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Taking a Team Approach to Summer Feeding

Summer is one of the hungriest times of the year for students who rely on school meals but don’t know where to turn for help when school is not in session. Thankfully, more communities are coming together and finding ways to deliver food to kids in need during the summer months.

“Just because school’s out for summer, the need to feed hungry children does not go on vacation,” said Danielle Benson, associate channel manager for General Mills Foodservice. “As many of our school partners look to implement summer feeding programs, we want to showcase an organization that has made strides to fill the gap in summer feeding in their community and is an inspiration to others.”

Connecting Kids To Meals is Northwest Ohio’s leading hunger-relief charity, providing more than 5,000 hot, nutritious meals each day at 105 different locations during the summer. As part of the Summer Food Service Program, the meals are free and often exceed the nutritional requirements required by the summer meal program. Formerly known as Feed Lucas County Children, the nonprofit recently underwent a rebranding to better reflect the organization’s deep commitment to reaching and feeding more kids. Wendi Huntley, CEO of Connecting Kids To Meals, said that “childhood hunger doesn’t discriminate and isn’t happening in just one location.”

Since 2002, the organization has served children and families living at or below the poverty line in Lucas County. Having served more than 5 million meals, its efforts now span an even greater geographical footprint and include more ways to feed the hungry. From an afterschool program that provides 1,000 meals a day during the academic year to breaking ground on a new state-of-the-art kitchen, Connecting Kids To Meals is helping to feed those in need and improve their lives.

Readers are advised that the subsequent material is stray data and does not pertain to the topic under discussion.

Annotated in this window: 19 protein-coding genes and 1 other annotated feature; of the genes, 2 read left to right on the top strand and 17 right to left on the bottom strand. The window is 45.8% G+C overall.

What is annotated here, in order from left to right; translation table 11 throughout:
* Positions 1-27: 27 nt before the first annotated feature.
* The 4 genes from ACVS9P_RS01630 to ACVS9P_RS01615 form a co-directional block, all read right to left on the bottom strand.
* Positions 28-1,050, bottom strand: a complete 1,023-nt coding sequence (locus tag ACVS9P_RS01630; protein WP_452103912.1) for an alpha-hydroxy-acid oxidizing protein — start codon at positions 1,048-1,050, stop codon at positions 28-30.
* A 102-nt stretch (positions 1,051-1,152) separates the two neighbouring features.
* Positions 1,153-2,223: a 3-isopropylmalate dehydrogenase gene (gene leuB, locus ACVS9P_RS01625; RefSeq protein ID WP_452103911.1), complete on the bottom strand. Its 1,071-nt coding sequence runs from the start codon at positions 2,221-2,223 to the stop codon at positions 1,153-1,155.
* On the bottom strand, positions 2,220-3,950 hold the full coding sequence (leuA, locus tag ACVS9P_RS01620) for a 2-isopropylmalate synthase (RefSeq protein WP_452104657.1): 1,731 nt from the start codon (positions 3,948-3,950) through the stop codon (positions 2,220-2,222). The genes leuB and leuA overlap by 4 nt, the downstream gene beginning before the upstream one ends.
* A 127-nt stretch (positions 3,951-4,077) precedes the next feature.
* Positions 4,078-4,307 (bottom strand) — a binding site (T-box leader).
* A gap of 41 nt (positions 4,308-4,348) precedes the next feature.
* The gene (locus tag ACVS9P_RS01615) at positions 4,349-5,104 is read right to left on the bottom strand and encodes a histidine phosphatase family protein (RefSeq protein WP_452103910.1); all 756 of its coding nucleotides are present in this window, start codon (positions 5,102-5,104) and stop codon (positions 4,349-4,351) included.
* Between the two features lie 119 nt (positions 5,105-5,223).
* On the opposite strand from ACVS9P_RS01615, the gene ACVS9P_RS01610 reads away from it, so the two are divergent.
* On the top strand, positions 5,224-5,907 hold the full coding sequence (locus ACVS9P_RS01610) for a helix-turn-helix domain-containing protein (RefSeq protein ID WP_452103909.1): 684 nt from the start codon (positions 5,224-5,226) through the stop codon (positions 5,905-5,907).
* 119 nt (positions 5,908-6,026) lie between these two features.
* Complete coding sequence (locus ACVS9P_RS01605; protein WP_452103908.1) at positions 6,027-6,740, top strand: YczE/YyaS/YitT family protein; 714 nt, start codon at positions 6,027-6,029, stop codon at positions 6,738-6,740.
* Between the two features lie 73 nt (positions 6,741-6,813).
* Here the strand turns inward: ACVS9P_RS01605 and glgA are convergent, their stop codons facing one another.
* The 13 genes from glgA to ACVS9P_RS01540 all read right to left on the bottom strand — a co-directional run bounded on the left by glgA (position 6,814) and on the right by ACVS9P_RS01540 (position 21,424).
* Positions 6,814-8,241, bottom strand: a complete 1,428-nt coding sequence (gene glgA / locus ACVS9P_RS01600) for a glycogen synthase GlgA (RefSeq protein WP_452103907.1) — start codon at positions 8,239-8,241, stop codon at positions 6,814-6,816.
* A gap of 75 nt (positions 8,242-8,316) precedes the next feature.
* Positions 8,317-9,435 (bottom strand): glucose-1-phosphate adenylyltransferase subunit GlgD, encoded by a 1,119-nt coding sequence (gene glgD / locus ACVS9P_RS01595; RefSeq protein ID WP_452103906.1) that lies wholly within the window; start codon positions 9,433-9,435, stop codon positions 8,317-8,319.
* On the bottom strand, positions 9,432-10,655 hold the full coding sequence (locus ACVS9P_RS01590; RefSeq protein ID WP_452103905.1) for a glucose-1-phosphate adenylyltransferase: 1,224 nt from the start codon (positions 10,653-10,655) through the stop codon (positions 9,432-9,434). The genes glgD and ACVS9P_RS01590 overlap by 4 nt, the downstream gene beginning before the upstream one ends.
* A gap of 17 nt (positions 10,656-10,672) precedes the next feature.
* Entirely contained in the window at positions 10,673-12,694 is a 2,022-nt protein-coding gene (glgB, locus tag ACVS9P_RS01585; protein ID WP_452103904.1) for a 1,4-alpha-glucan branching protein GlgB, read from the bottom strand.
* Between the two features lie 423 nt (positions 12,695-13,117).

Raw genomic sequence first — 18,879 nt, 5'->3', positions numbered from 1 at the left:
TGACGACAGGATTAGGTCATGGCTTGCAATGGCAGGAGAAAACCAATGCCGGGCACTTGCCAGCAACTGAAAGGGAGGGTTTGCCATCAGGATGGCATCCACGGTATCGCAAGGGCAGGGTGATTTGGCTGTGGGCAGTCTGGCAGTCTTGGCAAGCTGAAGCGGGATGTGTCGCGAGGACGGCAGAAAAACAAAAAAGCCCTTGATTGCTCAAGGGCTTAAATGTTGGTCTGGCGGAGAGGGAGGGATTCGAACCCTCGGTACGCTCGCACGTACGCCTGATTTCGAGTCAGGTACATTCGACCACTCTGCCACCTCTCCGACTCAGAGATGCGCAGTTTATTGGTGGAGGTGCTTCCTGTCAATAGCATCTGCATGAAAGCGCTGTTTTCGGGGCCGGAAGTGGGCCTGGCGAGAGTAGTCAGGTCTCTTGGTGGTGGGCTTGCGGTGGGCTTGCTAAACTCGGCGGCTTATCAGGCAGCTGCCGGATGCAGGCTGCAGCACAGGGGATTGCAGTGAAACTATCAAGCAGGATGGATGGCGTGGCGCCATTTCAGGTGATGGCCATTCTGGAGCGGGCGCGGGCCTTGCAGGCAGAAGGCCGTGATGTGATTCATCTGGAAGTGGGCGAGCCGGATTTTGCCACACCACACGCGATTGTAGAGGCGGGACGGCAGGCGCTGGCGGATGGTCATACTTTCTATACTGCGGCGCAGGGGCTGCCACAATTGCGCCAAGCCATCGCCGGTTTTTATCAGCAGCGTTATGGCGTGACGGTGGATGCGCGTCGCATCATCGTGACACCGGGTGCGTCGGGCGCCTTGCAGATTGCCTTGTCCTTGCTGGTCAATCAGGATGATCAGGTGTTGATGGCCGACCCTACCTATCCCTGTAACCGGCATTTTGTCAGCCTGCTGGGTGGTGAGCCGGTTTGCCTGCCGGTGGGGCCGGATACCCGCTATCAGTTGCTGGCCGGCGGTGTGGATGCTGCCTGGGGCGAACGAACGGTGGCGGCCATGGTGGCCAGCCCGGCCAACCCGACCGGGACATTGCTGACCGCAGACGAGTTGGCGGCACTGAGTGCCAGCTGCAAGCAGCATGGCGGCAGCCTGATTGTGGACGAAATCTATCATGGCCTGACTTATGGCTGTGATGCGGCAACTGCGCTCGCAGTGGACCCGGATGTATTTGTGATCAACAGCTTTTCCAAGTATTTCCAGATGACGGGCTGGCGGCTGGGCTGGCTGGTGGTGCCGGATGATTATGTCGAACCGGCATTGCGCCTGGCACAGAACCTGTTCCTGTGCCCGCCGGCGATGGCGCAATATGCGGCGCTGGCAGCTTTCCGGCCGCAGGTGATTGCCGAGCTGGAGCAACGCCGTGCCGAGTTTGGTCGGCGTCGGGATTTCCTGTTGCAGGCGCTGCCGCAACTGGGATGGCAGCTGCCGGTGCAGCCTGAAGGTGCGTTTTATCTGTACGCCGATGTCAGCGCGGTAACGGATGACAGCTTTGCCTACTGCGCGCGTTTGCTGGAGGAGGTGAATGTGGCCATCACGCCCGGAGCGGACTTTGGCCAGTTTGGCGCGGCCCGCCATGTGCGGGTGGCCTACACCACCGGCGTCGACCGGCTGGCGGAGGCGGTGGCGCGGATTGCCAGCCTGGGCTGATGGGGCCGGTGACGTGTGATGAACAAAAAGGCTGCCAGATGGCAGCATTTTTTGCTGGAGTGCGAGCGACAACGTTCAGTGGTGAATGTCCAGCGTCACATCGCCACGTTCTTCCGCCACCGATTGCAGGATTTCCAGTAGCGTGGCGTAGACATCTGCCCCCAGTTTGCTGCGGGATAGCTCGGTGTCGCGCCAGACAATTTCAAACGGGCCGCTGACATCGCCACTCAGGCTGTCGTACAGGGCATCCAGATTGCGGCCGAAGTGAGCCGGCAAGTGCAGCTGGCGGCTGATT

Huntley said the area summer feeding program has been successful at reaching so many kids because of a recent collaboration effort: Summer Meal Partners of Northwest Ohio. More than 30 partners from the community, including the City of Toledo, area school districts, sponsors, community centers, churches and corporate partners, meet once a month throughout the year to continually assess barriers to success, outline plans and offer solutions.

“Strength lies in numbers, we are able to accomplish much more by working alongside each other and pooling resources to come up with community-wide solutions,” said Huntley.

For example, this group implemented a mobile shelter program where meals were brought into high-need residential areas for kids in partnership with two local school districts. Summer meal partners have also been instrumental in getting the word out to families in need—one of the biggest challenges for summer feeding programs.

With the support of partners, the summer feeding program is promoted in the local transportation system, on yard signs, through the area school districts’ various communication channels and via local media coverage.

Huntley added, “you don’t even realize the value added, or the possibilities, until you work alongside others in the trenches. It is at that point when innovative strategies are birthed to address this problem and have the greatest chance for success.”

A summary of tips and lessons learned from Huntley and Connecting Kids To Meals:

  • Identify partners in your community to support your efforts to feed kids in need.
  • Be open to feedback and ongoing dialogue to find community-wide solutions.
  • Simplify the message and pool resources to get the word out about your program, overcome logistical barriers such as meal delivery and leverage relationships.
  • Keep kids in mind when planning menus. Survey them on what they like to eat. Also consider how to educate kids on healthier items they may not have been exposed to before.